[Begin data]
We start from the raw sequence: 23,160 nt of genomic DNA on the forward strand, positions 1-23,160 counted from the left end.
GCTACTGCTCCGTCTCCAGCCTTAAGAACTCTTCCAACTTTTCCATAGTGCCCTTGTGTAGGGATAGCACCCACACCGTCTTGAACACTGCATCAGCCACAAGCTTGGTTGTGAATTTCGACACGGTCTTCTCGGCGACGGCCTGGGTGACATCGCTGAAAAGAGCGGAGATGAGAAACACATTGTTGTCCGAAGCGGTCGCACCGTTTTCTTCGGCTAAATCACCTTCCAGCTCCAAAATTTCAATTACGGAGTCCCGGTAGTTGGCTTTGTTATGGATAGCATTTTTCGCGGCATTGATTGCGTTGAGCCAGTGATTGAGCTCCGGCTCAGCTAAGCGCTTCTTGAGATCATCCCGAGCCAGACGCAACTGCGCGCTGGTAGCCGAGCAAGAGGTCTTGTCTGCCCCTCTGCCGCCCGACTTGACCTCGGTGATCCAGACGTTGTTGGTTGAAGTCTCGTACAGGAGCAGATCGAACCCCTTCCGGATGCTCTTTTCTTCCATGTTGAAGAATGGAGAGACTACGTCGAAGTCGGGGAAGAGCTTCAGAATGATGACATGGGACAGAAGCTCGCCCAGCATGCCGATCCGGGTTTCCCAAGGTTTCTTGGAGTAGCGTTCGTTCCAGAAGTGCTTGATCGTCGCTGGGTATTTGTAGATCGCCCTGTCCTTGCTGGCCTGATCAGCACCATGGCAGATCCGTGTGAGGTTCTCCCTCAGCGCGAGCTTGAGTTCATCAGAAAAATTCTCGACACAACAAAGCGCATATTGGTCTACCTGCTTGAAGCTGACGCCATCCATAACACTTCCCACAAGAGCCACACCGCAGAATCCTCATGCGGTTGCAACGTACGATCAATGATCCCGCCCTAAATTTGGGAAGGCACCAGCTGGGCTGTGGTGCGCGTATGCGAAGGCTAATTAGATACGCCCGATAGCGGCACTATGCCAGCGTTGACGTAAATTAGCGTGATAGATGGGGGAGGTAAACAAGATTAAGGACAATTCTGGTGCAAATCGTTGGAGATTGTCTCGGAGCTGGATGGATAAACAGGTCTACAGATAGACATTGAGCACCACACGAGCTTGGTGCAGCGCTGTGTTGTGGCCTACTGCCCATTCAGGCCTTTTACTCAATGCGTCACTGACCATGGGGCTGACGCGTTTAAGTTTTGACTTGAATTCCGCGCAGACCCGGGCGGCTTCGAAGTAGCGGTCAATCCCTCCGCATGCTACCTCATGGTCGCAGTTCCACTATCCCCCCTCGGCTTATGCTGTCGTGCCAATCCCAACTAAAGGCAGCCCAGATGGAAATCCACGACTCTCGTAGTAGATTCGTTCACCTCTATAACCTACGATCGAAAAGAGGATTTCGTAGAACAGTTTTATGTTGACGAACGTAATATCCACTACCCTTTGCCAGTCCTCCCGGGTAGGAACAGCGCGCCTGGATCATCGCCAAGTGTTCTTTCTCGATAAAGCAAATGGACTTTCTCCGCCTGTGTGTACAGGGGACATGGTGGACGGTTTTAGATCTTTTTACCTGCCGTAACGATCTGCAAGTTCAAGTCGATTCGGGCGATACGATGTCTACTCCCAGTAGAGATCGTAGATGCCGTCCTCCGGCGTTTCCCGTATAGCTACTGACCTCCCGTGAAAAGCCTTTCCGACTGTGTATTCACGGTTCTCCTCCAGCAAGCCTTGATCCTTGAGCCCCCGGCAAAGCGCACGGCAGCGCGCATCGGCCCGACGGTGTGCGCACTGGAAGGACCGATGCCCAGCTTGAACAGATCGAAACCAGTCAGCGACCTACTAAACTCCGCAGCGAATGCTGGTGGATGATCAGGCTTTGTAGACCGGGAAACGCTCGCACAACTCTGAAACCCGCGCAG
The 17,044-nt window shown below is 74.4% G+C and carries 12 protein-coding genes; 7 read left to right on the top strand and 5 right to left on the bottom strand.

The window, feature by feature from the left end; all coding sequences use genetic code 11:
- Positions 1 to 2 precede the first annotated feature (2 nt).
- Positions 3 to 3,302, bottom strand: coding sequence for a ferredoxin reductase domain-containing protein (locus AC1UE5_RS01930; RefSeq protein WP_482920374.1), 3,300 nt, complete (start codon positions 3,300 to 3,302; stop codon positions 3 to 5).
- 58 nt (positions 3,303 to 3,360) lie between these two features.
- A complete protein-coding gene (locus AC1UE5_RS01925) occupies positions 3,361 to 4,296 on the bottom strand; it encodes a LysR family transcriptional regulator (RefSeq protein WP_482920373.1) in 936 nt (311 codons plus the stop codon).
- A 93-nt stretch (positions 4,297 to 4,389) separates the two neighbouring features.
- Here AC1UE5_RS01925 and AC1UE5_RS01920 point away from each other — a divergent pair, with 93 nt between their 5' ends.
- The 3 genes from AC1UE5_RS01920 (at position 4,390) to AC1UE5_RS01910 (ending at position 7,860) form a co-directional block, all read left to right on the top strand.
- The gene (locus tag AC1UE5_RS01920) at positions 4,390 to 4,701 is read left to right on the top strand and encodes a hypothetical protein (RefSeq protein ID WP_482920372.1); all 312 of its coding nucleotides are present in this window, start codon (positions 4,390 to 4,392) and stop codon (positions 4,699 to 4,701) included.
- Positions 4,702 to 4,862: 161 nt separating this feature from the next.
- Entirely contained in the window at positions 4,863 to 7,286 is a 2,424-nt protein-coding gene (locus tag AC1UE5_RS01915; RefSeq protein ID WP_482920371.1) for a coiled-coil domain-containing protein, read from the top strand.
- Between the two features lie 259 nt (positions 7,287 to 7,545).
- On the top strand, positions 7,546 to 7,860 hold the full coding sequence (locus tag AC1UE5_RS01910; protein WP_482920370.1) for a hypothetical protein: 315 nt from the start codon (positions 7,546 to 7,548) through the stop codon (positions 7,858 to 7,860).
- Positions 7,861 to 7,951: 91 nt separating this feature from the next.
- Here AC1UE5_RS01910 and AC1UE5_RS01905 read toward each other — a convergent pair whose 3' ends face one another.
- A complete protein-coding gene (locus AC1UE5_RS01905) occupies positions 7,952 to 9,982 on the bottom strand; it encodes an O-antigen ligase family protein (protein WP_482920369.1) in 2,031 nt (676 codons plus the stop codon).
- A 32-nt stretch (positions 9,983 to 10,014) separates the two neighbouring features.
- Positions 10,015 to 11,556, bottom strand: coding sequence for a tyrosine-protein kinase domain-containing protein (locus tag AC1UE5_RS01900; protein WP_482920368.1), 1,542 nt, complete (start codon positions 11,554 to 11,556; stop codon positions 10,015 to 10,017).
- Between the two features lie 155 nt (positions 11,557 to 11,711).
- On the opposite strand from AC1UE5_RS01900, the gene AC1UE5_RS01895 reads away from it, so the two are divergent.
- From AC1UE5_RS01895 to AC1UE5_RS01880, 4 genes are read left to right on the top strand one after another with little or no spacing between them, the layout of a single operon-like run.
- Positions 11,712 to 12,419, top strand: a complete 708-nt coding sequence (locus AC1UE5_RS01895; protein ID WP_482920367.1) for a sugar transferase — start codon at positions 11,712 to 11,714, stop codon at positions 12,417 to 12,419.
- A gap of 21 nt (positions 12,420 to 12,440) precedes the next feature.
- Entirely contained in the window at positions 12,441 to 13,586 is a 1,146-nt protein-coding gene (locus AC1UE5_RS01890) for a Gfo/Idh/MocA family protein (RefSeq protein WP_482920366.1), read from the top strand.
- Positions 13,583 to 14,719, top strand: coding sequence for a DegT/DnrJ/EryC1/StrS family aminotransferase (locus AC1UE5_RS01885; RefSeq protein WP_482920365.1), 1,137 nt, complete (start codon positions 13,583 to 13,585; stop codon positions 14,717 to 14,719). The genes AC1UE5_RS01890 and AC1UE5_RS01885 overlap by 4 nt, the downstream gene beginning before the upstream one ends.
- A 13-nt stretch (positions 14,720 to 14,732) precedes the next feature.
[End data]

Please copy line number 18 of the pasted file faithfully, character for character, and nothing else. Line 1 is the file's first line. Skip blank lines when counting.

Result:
- Here AC1UE5_RS01910 and AC1UE5_RS01905 read toward each other — a convergent pair whose 3' ends face one another.